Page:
Spitalfields Music: Solomon’s Knot

Spitalfields Music: Solomon’s Knot
Bach B minor Mass
Shoreditch Town Hall. 11 December 2016

The Spitalfields Music Winter Festival concluded in spectacular style with the welcome return of Solomon’s Knot, a group that had impressed previous Spitalfields audiences – and have also impressed me in the past with their innovative approach to music performance. Their full title is the Solomon’s Knot Baroque Collective, a name that sums up their approach. Founded in 2008, they perform with small forces, singing from memory, with no conductor and with a relaxed stage presence, helped by an informal dress code. For this Bach B minor Mass, they transfixed the audience with an extraordinarily powerful performance.

They used Joshua Rifkin’s edition of the piece, and his proposal that the work was intended to be sung as an ensemble piece for eight one to a part solo singers. The need for two extra singers for the concluding section led to Solomon’s Know using the 10 singers throughout to reinforce the choruses. The 20-strong orchestra, led by violinist James Toll, completed the well-balanced line-up of musicians. The fact that the singers do not use scores directly involves the audience in the music, as the singers eyes scan the audience and as they visibly respond to the music they are singing. Continue reading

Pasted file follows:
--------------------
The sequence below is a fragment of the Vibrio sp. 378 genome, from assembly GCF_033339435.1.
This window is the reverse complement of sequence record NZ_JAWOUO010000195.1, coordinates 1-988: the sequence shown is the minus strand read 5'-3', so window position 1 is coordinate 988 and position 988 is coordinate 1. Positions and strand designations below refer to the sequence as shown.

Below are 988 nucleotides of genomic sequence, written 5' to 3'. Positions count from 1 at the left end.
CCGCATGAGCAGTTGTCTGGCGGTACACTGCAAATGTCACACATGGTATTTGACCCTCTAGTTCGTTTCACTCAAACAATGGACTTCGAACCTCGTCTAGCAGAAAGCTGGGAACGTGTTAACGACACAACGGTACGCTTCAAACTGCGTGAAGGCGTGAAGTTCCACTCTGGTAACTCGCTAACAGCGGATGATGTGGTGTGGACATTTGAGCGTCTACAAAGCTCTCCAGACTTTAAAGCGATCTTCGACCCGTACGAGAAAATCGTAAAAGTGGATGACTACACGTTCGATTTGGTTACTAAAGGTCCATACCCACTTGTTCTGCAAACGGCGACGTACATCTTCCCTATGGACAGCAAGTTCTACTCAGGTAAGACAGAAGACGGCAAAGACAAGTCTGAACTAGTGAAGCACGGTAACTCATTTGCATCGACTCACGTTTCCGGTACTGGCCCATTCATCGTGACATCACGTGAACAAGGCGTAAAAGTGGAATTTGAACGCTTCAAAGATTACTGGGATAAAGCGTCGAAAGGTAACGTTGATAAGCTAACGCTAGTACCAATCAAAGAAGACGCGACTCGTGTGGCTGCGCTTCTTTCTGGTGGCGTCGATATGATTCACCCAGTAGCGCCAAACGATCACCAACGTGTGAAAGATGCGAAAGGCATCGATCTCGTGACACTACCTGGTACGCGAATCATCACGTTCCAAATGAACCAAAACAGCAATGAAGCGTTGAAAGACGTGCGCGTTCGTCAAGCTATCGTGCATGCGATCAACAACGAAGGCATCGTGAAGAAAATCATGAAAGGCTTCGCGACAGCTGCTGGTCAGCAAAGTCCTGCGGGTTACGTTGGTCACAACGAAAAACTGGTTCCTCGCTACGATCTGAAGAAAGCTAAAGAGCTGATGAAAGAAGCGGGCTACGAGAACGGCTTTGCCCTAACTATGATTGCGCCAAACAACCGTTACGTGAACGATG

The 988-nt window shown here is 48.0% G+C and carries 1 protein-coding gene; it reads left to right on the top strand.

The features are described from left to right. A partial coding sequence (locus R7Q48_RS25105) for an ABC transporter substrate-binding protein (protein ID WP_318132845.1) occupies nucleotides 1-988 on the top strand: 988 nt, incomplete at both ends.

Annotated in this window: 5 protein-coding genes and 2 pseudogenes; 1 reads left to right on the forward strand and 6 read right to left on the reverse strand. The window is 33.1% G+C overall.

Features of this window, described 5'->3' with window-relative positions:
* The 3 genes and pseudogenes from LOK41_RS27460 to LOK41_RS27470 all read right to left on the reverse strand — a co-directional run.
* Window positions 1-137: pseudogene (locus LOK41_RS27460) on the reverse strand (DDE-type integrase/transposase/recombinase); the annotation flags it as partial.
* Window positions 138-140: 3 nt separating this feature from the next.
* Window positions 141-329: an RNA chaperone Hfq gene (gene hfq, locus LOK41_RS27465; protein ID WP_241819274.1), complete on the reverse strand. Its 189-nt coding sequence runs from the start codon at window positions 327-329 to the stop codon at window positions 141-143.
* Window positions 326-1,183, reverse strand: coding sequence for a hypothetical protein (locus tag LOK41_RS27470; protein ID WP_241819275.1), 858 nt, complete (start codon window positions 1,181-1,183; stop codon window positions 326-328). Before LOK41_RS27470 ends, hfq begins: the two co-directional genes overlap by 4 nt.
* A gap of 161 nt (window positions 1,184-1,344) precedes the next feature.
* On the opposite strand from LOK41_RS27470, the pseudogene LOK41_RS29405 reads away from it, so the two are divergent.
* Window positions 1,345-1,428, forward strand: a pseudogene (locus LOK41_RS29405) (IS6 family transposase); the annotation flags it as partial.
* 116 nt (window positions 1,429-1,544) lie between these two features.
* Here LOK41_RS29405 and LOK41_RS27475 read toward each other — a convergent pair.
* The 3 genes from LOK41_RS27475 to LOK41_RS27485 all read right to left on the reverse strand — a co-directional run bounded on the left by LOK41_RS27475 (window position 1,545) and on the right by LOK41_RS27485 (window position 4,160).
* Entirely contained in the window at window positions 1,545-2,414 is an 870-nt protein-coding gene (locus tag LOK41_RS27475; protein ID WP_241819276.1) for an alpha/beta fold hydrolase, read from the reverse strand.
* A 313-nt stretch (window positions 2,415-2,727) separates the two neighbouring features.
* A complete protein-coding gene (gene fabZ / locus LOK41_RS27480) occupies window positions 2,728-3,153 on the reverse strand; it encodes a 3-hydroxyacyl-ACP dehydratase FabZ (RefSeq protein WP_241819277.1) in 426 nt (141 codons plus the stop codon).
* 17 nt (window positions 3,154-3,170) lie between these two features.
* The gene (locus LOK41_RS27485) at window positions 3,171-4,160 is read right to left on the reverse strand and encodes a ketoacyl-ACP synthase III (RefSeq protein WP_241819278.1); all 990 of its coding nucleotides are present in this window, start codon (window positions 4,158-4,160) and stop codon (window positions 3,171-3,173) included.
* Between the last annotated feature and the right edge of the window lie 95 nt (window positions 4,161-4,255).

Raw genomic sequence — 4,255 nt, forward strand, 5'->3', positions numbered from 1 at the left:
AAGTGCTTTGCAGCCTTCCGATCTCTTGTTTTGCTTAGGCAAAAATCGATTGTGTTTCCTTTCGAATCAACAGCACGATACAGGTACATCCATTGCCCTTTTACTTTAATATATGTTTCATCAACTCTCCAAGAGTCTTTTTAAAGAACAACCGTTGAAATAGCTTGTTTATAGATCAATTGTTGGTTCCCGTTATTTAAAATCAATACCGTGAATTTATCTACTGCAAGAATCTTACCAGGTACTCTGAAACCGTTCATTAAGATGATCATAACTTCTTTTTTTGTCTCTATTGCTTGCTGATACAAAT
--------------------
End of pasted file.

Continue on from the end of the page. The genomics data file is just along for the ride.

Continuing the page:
Royal Academy Opera:Poppea

Monteverdi: L’incoronazione di Poppea
Royal Academy Opera
Shoreditch Town Hall. 21 May 2016

WP_20160521_18_52_23_Pro.jpgAwaiting the construction of their new concert hall, the Royal Academy of Music have been trying out different venues in the past year. For their final opera of the season, Monteverdi’s L’incoronazione di Poppea, they chose Shoreditch Town Hall (a space new to me) in the middle of a very lively and cosmopolitan part of London. There was some awkwardness in the staging arrangement as the audience enter past what would normally be back-stage, but they coped with this well. The staging was simple, a three-sided box with three entrances on either side, and five in the rear wall. There were very few props, with much depending on Jake Wiltshire’s excellent lighting to provide mood, most prominently at the end of Act 1 when Seneca’s death is depicting by a flood of red light.

Poppea is one of the more complex operas to stage, with many characters and a myriad of interconnections between the roles. Continue reading